Last updated: January 17. 2014 11:32AM - 1357 Views
Lucas Vance Staff Writer



Fairfield County officials and V.C. Summer representatives gathered at the courthouse Wednesday to formally present the 2013 property tax check. County Treasurer Norma Branham, front left, accepted the $25.7 million property tax check from SCE&G vice president of nuclear operations Dan Gatlin, front middle. Also pictured are County Administrator Milton Pope, front middle, County Councilwoman Carolyn Robinson, front right, County Council Chairman David Ferguson, back left, County Councilwoman Mary Lynn Kinley, back middle, and SCE&G chemistry manager Melissa Harmon, back right.
Fairfield County officials and V.C. Summer representatives gathered at the courthouse Wednesday to formally present the 2013 property tax check. County Treasurer Norma Branham, front left, accepted the $25.7 million property tax check from SCE&G vice president of nuclear operations Dan Gatlin, front middle. Also pictured are County Administrator Milton Pope, front middle, County Councilwoman Carolyn Robinson, front right, County Council Chairman David Ferguson, back left, County Councilwoman Mary Lynn Kinley, back middle, and SCE&G chemistry manager Melissa Harmon, back right.
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WINNSBORO — Just three weeks removed from Christmas, Santa came in January as well for Fairfield County, as county officials gathered at the treasurer’s office Wednesday to meet with representatives from the V.C. Summer nuclear plant to receive a check for $25.7 million.


The check was for payment of property tax, which is presented each year formally to the county. Last year, SCANA paid $23.4 million in property tax.


V.C. Summer has been in operation since 1984 and employs roughly 800 SCE&G employees and contractors. The two new reactors are projected to generate between 600 to 800 permanent jobs.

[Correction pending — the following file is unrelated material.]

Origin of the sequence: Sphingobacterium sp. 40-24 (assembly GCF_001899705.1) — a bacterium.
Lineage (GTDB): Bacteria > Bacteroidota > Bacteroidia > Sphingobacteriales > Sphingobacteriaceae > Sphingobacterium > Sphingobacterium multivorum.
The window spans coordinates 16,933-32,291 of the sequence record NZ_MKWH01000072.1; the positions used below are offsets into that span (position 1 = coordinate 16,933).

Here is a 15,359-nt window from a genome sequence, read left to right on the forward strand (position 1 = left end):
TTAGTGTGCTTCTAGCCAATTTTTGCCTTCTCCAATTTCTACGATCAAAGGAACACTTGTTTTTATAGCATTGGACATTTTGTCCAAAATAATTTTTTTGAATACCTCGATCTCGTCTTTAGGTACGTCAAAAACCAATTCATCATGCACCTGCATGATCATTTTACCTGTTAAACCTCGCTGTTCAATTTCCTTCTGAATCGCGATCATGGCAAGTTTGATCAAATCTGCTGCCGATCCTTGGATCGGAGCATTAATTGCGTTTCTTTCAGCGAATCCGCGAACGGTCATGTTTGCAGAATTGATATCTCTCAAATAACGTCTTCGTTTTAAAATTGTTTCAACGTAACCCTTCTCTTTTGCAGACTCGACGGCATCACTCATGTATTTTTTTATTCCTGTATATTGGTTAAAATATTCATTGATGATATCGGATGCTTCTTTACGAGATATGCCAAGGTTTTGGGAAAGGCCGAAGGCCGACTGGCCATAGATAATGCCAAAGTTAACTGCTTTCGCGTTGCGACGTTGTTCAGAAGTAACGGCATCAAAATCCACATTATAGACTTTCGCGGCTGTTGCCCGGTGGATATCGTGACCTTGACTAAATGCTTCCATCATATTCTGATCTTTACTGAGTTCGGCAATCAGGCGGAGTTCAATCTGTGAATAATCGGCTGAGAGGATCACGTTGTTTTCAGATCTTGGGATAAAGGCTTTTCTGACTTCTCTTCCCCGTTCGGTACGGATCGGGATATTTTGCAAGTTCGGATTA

The SCANA corporation and its subsidiaries, including SCE&G, paid approximately $169 million in property taxes in South Carolina for property assessed in 2013.


The largest single tax payment was made to Lexington County in the amount of $32.1 million. Other significant payments included Richland County with $30.6 million, Charleston County with $14.6 million and Orangeburg County at $12 million.


SCE&G spokesperson Eric Boomhower stated that the annual ceremony is a part of being a good neighbor to Fairfield County and that the tax payments play a critical role in county services.


“These dollars help support, schools, police, fire and other critical public services,” Boomhower noted. “This money has a significant impact in the communities we serve.”


The treasurer’s allocation report broke down the county’s $10.6 million share with $7.4 million going into the general fund and $1 million going to emergency medical services. Fairfield County School District received $15 million.


County Council Chairman David Ferguson said the property tax money paid by SCANA is key part of the county’s success and that SCE&G is always helpful and willing to contribute to the needs of Fairfield County.


“This is what helps keep our county running,” he stated. “SCE&G has been a wonderful neighbor to us and a huge asset. “They’ve always helped us in other ways like contributing when we need special contributions trying to get industry into Fairfield County. The future is bright for Fairfield County as long as we keep doing what we’re doing by bringing jobs in to Fairfield County and this certainly helps us do that.”


SCE&G is a regulated public utility that generates, transmits and distributes the sale of electricity to approximately 675,000 customers in South Carolina.


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